Genesis XII, 1-2.-—"Now the Lord said unto Abram
— Get thee out of thy country, and from thy
kindred, and from thy father’s house, into a land that I will shew thee.
And I will bless the... and thou shalt be a blessing."
GET THEE OUT
OF THY COUNTRY
(Preached in St. Andrews, 27th Nov., 1932
— Annual Service of the St. Andrew’s Society
of the River Plate. Lessons Read by Mr. R. P. Easton, President of the
Society. Service attended by H.B.M. Counsellor M. E. Millington-Drake and
Lady Effie M. Drake, H.B.M. Consul General Mr. V. St. J. Huckin, and
officials of the British Community. Service Broadcast by Radio Excelsior.)
What a wealth of incident there is in the first book of
the Bible to touch the heart of any exile, not least the heart of an
exiled Scot. Here — "Thy country
— thy kindred—thy father’s house"
— what surge of memories —
the mountains, the moors, the mists, father and mother and a happy
family circle, the old home — shieling, cottage
or mansion, — the rowan tree, the sunny or the murky city, beautiful
Princes Street, busy Sauchiehall Street, the historic High Street with the
Pillars, or Union Street cold and clean.
It is a thousand pities that the Book of
Genesis is regarded by so many as merely a statistical record — invaluably
full of facts something like "Scottish Settlers in the River Plate" — yet
but a record.
It is really so much more.
For while it does not hesitate to chronicle the sins of men, it does so
with the big purpose of painting in shining letters the highest Hebrew
conceptions of Faith, conduct and character. Two ideals in particular
stand forth. (1) The ideal of divine fellowship as between God and man. In
this old story the Almighty draws very near to man—gives him definite
directions, cheers him with His counsel, promises him His presence,
schools him through suffering. (2) The ideal of human fellowship as
between man and man. The relationships of husband and wife, parent and
child, master and servant, warrior and priest, birth and marriage and
death — all the sunshine and
shadow of life are mirrored in the light of God’s presence and touched to
To Abram then, a married man but
with no family, came the call "Get thee out of thy country and from thy
kindred and from thy father’s house". To any man, of any nationality, at
any time, that is a hard call. More than most, perhaps, Scotland’s sons
have heard it. And the emotions that are stirred, when that call comes,
will depend on the bent of a man’s outlook. Some, like Sir Walter Scott,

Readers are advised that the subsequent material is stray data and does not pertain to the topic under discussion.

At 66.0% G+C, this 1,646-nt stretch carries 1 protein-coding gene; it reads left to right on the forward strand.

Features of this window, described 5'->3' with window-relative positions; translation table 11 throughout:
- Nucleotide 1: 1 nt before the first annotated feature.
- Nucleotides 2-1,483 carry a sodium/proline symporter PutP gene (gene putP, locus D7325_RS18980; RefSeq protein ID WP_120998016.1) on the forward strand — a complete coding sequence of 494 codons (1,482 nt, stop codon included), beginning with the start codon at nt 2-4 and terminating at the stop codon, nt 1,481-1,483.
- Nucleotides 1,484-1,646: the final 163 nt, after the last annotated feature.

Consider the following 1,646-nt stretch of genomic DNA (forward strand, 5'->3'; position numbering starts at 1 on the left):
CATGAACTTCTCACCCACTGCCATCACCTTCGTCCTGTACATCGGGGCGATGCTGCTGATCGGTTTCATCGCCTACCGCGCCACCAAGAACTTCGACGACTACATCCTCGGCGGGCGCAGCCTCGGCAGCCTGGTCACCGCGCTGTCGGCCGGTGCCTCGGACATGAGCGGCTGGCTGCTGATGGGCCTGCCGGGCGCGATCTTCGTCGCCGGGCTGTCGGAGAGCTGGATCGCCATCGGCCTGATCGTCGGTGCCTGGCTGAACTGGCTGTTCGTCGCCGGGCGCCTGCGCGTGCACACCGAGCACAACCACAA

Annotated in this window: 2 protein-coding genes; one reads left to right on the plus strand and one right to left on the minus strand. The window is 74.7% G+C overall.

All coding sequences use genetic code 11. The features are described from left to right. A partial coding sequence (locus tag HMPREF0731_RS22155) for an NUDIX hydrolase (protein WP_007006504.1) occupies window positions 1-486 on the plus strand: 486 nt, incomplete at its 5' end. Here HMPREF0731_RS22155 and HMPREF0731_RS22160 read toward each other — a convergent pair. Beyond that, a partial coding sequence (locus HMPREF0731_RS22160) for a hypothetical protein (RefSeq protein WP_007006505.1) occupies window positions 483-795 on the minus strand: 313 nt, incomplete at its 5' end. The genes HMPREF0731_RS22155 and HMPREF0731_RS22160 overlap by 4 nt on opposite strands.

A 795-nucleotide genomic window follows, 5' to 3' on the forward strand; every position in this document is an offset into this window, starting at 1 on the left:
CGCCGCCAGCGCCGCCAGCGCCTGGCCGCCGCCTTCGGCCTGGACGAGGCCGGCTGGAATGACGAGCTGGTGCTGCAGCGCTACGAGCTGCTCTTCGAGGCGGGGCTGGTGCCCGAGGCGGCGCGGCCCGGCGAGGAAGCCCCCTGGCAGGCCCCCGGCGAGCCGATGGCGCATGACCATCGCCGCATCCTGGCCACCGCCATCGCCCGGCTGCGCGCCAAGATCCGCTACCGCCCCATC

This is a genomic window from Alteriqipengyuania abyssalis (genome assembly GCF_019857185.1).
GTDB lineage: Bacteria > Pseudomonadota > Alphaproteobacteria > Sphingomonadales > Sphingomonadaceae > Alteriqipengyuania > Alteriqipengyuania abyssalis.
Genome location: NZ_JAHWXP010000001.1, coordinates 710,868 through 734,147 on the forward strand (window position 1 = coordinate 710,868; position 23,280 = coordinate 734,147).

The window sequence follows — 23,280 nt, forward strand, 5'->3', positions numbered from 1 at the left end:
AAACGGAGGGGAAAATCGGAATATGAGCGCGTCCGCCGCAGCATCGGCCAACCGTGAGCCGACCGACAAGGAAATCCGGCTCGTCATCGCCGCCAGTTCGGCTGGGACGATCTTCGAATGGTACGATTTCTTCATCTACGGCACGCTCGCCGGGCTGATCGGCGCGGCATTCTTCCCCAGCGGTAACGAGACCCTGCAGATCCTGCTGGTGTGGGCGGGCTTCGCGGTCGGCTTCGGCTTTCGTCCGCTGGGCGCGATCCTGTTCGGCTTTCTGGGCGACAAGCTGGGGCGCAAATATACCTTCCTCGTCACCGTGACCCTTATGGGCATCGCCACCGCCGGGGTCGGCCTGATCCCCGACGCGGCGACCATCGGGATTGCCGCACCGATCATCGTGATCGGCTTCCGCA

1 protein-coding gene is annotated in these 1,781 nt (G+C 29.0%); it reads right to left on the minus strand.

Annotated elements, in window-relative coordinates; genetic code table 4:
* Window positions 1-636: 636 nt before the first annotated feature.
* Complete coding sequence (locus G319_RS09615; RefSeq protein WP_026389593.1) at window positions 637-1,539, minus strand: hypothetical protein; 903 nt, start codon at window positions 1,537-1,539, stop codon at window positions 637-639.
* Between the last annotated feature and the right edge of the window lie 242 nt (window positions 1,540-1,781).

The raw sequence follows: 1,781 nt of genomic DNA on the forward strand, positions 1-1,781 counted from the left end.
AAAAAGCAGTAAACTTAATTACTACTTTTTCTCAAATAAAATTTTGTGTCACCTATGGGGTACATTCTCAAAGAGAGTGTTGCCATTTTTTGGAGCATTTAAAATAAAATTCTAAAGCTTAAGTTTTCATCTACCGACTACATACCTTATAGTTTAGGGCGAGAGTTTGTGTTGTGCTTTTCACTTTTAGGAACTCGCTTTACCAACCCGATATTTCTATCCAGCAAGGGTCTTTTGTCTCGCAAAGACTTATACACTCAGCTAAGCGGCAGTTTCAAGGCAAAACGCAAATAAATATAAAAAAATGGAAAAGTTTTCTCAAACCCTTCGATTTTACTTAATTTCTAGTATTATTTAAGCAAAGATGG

draw their inspiration chiefly from the past, and dwell most fondly on the
days that are no more. For such the call "Get thee out" goes deeper than
description. One look at the faces in that picture called "The Emigrants"
will tell you more than I ever could
— the hills on the horizon, the little
Highland pier and clachan just left behind as the boat pulls out — no
display of handkerchief-waving — the emigrants looking wistfully out to
sea because they wouldn’t dare to look back to home. It might mean
a scene of emotion, and that is something alien to the character of the
average Scot. Some of you, but
not all of you, may find it hard to believe that there are Scottish
daughters who will tell you that they cannot remember ever kissing their
mothers. If you were to infer that such homes were loveless, you would
make a big mistake.
Then there are others who, like
Robert Burns, are most deeply stirred not by thought of what is past but
of the times that are to come —
"when man to man the world o’er shall brothers be." For such the call "Get
thee out" is probably not so hard. Much of the land of Scotland is
uncultivatable; the climate, especially in the north and west, is
rigorous, and 4˝ millions of a sturdy population make a problem. And so
many cross the border, and more cross the sea. Of the latter, the
Argentine has continued to claim a representative proportion for well over
a century. It is surprising that our earlier countrymen did not found a
St. Andrew’s Society sooner. But when at last they did, they dug deep and
built bravely. Almost exactly 44 years ago, on 17th December, 1888, the
following founding members met in the old Scots School alongside the old
Scots Church — Piedras 55 (to-day the centre of the Avenida de Mayo) :—
Edward A. M. Adamson,
John W. Wilson
John C. Falconer
Adam A. G. Goodfellow
J. J. Nisbet
M. C. Fortune
Robert H. McNee
The Rev. James W. Fleming
Robert L. Goodfellow
The first two are with us in Buenos
Aires; the third is at home; the Land o’ the Leal has called the others.
Ten days later —27th December,
1888 — a general meeting was held, and the name — "The St. Andrew’s
Society of the River Plate" — was adopted. The first office-bearers were
elected as follows: President: Thomas Drysdale; Vice-Presidents: A. G.
Anderson and James Murray Tulloch; Committee: The Rev. J. W. Fleming,
James Dodds, R. I. Runciman, James I. Ramsay, M. G. Fortune, J. McKill, E.
A. M. Adamson, R. H. McNee; Hon. Secretary, R. L. Goodfellow. The absence
of the mention of any Honorary Treasurer is startling; to-day that
official’s duties are very onerous.
The objects of the Society were gradually evolved and